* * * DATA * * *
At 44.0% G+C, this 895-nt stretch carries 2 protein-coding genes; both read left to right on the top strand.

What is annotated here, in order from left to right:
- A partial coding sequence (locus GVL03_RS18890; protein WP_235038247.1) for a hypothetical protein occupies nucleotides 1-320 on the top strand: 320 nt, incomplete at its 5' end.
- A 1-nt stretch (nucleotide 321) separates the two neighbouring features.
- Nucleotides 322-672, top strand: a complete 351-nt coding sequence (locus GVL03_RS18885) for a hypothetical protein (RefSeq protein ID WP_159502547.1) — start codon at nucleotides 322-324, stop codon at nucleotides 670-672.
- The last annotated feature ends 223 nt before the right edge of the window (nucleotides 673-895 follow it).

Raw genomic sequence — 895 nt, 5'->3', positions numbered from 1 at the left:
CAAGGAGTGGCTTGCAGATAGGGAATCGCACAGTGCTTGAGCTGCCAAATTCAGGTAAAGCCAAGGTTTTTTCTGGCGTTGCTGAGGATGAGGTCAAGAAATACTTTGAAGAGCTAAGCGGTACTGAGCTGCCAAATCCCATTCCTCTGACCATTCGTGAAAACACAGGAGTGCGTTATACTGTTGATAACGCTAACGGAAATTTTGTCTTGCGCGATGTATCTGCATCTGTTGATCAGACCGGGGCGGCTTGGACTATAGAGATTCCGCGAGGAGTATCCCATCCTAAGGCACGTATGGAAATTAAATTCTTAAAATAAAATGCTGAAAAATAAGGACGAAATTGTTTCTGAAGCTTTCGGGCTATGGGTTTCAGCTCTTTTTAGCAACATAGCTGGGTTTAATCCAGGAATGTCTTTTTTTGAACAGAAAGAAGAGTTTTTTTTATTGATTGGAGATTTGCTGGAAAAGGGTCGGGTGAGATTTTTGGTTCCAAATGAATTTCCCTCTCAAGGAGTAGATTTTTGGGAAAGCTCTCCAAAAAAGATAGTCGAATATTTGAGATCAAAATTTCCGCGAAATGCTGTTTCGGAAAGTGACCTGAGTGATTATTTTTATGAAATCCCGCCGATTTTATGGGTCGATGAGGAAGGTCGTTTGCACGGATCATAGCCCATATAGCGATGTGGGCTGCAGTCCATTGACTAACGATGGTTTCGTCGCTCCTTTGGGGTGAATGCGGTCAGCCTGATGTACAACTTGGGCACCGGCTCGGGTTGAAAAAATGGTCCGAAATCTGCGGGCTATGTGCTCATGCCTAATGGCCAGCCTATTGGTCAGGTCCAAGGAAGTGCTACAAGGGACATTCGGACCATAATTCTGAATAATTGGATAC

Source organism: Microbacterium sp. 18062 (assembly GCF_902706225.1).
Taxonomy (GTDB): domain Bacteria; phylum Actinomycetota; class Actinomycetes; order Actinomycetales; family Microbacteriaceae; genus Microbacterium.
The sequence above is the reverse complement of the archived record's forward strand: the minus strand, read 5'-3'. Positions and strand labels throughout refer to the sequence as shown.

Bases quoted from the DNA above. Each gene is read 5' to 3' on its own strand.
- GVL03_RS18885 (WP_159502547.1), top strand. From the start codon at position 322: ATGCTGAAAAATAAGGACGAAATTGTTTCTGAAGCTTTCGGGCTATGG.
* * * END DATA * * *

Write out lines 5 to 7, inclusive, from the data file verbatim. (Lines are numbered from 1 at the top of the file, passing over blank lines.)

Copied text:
- Nucleotides 322-672, top strand: a complete 351-nt coding sequence (locus GVL03_RS18885) for a hypothetical protein (RefSeq protein ID WP_159502547.1) — start codon at nucleotides 322-324, stop codon at nucleotides 670-672.
- The last annotated feature ends 223 nt before the right edge of the window (nucleotides 673-895 follow it).

Raw genomic sequence — 895 nt, 5'->3', positions numbered from 1 at the left: